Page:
The site of the “White City” has never been confirmed.
National Geographic, which sent a reporter and photographer along for the expedition, reports that the team did indeed find an ancient and untouched city. The archaeologists surveyed “extensive plazas, earthworks, mounds and an earthen pyramid” as well as “a remarkable cache” of more than 50 stone sculptures.
Christopher Fisher, an archaeologist on the team, told the magazine that the unspoiled condition of the site was “incredibly rare.”
The site is estimated to date back to 1,000 to 1,400 A.D.
This culture likely thrived a millennia ago, and then disappeared, the archaeologists say.
It's a culture that's almost unknown. It does not even have a name.
Fisher told The Huffington Post in an email this week that the discovery of the lost city has enormous implications for the understanding of the region and its history.
"The documentation of the site and associated features is very significant for Honduras and broader pre-Columbian societies in Latin America," he said.
Fisher added that much more research needs to be conducted to find out more about this lost civilization. He said the team hopes to soon "begin a long-term program of archaeological and ecological research" in the Mosquitia area.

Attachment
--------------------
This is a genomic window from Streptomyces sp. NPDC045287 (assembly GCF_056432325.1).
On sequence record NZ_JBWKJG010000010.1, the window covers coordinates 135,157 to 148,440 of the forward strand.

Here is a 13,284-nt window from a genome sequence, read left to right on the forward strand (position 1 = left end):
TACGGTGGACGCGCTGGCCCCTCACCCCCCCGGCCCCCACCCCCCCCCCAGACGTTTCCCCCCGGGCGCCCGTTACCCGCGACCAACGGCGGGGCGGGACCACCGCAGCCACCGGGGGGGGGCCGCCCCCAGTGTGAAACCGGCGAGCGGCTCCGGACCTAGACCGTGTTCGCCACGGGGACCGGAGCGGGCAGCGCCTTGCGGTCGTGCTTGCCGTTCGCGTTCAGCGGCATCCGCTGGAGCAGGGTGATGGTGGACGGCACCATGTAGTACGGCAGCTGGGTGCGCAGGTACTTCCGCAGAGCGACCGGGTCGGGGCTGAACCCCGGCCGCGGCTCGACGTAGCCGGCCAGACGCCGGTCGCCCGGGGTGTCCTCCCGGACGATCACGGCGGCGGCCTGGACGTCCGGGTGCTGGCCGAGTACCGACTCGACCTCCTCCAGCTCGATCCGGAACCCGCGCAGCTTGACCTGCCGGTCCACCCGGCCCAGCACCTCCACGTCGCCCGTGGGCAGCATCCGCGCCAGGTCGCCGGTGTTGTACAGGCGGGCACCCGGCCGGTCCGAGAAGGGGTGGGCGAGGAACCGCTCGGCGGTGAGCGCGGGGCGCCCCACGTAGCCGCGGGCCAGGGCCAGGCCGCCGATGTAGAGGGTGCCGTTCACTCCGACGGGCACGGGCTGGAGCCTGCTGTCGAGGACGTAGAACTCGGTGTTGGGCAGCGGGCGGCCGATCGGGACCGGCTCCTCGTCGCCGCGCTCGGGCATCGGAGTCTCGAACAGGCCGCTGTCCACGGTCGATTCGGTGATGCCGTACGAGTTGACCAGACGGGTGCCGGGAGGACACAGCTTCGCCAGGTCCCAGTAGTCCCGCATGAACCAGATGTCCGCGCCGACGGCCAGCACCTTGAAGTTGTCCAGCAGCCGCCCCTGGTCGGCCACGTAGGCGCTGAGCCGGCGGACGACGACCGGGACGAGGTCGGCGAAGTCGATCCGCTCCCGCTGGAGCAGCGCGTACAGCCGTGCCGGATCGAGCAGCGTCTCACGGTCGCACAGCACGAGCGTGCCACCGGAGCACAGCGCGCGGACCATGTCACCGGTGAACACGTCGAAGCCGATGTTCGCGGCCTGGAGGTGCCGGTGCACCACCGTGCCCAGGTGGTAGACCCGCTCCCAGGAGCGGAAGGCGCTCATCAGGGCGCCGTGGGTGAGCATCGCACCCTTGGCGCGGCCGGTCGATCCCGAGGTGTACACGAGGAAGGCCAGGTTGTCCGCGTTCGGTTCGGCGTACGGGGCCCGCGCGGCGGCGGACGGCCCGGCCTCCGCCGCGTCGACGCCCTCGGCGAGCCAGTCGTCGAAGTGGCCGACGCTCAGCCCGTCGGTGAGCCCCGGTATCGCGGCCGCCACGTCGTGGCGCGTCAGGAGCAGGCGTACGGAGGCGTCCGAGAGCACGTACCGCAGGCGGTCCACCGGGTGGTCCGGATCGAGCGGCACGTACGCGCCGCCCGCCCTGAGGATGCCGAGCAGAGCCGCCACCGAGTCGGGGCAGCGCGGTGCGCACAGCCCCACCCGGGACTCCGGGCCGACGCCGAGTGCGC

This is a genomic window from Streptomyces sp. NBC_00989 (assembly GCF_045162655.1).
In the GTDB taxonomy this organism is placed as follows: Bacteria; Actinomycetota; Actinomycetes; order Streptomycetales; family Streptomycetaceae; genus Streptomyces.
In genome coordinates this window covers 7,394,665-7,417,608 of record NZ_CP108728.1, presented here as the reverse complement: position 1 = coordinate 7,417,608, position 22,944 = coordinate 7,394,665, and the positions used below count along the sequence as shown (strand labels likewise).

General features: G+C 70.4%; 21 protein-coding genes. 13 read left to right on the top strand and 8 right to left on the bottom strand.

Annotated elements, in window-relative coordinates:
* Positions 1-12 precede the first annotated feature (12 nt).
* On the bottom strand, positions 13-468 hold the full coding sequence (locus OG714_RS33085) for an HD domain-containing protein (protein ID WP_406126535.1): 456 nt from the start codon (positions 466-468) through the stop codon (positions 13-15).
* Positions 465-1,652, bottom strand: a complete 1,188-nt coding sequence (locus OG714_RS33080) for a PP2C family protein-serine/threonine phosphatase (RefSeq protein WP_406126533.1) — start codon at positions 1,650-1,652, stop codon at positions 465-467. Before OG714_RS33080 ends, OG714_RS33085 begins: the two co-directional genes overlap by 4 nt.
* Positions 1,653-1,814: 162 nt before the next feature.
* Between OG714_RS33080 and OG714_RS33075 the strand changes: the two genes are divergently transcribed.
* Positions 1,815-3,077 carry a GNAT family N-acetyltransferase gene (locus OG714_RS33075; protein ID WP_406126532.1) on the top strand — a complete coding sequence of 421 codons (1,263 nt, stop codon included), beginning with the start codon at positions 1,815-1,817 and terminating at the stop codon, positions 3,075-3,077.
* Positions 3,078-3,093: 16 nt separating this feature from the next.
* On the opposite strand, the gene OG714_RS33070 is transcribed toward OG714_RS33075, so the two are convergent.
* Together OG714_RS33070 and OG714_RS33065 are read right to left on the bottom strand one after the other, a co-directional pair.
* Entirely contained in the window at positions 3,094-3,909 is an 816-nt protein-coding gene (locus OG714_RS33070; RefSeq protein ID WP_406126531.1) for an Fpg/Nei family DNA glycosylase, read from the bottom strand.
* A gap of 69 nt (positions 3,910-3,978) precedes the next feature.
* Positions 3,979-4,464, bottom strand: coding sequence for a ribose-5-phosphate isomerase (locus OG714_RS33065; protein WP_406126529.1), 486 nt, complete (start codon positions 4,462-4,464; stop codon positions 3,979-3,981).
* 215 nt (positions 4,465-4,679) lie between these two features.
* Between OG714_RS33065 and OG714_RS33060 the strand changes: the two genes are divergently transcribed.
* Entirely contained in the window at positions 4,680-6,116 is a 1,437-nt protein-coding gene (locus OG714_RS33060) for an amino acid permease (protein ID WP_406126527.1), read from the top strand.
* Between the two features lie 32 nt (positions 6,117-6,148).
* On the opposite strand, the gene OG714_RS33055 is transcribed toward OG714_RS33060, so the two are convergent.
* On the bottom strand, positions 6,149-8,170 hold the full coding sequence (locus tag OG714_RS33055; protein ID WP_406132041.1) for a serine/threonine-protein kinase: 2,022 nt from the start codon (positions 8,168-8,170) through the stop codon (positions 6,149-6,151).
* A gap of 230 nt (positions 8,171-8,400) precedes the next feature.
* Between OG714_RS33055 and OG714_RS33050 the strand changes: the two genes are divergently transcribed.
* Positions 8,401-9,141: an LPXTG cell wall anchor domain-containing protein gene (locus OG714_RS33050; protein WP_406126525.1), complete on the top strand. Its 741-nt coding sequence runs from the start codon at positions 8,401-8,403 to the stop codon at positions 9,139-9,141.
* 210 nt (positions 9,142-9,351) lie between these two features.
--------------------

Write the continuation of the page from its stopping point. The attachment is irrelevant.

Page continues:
As for what might have caused this civilization to disappear, Fisher offered one possible explanation: European-introduced disease.
“Old World disease decimated native populations in the Americas starting with the fall of the Aztec capital of Tenochtitlan,” Fisher told HuffPost. “These same diseases then raced person to person throughout the Americas with an incredible mortality rate. Like every other ancient culture in the Americas the impact of these events would have had devastating consequences for the ancient peoples of the Mosquitia.”
Fisher stressed, however, that there could be many other explanations for the culture’s demise. Societal collapse, environmental triggers or conflict, for instance, may have played a role.
source: huffingtonpost.com By Dominique Mosbergen